You are 25 years old, you have completed your education and have lived through five years of the worst recession any western European democracy has experienced since the end of the Second World War.

You wake up today to the news that leaders of other European democracies have decided a course of action which means that your country’s economy will still be in debt to the tune of 120 per cent of GDP by the time you are 35.

You think of your chances of buying or leasing a home, you think of getting out of your parental home, you think of relationships and eventually your own family. Your destiny is poverty. You surely think “NO!”

You are Greek. What is happening to ordinary people in what we once thought of as an ordinary country somewhere in the south of Europe that was a sunny, musical, historic, olive place to visit, defies imagination and seems to fly in the face of anything we in northern Europe could, or would ever accept.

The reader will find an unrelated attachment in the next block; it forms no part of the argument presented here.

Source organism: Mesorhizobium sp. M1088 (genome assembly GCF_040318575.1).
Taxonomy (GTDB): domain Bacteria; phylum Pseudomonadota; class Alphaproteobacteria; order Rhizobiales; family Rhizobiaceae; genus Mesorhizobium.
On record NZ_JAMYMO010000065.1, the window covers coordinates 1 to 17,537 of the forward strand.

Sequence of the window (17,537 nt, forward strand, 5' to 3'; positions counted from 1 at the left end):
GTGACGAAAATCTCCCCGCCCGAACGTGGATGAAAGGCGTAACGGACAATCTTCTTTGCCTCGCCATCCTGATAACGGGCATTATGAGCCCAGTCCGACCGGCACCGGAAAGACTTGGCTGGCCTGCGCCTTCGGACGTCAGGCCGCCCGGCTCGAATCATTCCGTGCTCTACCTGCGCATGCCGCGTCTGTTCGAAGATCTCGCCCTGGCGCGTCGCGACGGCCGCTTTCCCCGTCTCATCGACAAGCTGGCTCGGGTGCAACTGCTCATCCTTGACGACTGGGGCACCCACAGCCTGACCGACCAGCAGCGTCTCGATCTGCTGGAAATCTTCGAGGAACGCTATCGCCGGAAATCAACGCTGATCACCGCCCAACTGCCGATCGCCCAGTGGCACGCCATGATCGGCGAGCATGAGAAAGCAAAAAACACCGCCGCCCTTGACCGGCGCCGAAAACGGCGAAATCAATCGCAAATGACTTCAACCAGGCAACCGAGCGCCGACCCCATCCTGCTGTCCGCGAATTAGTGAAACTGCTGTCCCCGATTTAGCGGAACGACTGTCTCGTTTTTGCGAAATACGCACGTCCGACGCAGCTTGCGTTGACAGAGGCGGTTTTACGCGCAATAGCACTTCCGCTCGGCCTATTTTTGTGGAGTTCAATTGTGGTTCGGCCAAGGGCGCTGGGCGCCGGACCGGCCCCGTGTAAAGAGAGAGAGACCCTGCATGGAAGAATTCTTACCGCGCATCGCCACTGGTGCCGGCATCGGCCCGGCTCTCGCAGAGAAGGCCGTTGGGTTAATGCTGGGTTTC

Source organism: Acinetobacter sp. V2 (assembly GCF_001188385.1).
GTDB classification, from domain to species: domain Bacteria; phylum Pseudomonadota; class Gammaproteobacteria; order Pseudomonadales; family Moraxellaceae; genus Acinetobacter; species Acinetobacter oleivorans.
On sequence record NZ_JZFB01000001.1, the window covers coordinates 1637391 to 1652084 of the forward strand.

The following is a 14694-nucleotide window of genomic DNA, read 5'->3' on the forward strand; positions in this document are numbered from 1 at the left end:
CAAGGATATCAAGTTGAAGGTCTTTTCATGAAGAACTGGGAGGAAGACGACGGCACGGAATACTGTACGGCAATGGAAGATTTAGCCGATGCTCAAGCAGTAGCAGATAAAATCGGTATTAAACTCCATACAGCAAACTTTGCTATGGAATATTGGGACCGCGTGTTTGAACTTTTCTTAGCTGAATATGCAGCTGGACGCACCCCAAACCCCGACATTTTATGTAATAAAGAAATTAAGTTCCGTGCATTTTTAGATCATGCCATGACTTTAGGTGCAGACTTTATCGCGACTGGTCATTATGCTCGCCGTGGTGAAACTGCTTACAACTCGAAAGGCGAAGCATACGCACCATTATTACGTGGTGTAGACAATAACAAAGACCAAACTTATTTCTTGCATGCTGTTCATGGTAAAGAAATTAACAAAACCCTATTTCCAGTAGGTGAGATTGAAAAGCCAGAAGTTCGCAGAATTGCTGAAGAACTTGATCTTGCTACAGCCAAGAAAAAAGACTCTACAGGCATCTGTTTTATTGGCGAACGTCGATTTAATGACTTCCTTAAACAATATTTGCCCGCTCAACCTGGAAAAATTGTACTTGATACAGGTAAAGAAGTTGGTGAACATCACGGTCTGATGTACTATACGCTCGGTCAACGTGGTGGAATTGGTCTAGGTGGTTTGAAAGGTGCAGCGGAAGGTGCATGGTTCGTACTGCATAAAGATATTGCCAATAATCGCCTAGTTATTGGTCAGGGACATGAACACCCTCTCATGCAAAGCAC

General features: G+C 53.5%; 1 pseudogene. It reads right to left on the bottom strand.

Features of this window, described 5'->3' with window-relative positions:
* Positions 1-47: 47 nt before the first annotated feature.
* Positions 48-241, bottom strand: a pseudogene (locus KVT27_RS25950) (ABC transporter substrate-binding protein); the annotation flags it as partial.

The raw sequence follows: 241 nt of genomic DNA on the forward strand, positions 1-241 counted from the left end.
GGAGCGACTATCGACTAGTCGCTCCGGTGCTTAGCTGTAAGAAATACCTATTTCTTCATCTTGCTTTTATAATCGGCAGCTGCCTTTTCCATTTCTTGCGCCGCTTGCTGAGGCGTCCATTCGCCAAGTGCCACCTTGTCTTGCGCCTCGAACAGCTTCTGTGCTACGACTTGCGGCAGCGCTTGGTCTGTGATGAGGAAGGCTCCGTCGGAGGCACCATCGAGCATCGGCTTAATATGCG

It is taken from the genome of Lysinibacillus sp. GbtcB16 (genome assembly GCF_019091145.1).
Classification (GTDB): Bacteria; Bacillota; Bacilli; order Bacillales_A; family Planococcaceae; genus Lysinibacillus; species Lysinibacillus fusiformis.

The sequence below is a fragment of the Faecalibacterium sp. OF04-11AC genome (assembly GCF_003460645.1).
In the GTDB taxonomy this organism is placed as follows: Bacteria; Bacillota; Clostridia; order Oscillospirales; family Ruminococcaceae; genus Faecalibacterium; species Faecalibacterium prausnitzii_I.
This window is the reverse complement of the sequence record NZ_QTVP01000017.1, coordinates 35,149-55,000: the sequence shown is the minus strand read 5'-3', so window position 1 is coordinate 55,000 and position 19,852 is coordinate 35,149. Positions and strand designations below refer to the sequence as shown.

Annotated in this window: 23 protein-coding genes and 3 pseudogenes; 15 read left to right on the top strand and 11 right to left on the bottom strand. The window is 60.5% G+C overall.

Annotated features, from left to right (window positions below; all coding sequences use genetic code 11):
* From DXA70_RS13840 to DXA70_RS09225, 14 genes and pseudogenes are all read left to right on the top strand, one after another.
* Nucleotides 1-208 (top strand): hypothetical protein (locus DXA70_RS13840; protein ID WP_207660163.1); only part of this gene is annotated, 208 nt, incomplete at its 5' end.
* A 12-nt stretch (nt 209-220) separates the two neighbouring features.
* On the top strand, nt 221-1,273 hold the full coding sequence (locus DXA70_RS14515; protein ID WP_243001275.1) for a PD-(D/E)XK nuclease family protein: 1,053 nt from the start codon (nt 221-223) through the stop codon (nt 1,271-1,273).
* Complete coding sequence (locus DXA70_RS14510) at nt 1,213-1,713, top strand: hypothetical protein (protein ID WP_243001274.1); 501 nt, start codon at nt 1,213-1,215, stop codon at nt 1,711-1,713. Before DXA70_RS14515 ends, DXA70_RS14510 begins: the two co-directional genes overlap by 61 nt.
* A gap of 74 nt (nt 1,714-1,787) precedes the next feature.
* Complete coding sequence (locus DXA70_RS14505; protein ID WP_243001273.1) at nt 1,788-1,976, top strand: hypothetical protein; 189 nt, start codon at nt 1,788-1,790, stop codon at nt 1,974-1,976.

And on this February winter’s day, it is hard to imagine that this 25-year-old Greek will accept it either.

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Cynically, one wonders whether last night’s 14-hour odyssey in Brussels represented the final chapter in a gamblers’ book of buying time.

The banks are ready, the euro system is more ready than it was, to suffer and survive the eventually smallish matter of a Greek default.

Such an event, eight months ago when this journey of Greece’s bailout began, could have proved terminal for the euro. No more.

Few market speculators are betting on the implosion of the euro. Portugal is still deeply vulnerable, but as small as Greece. Italy is doing what Italy had to do. France is saving its banks and clinging on to Germany‘s unloved shirt-tails. Spain? Who knows… but it is not deemed to be in as bad a pickle as either Portugal or Greece.

And Ireland, whose characterful President Higgins is here in Blighty today, is performing as the euro’s model prisoner – awash with austerity and loss and unimprisoned bankers, property developers, and politicians – Ireland is on the surprising road to eventual recovery.

Beware Greeks bearing tears – who will dry them?

If you really want a different and courageous take on Greece’s grief, do watch the moving report from one of Greece’s leading economists Yanis Varoufakis which we aired last night:

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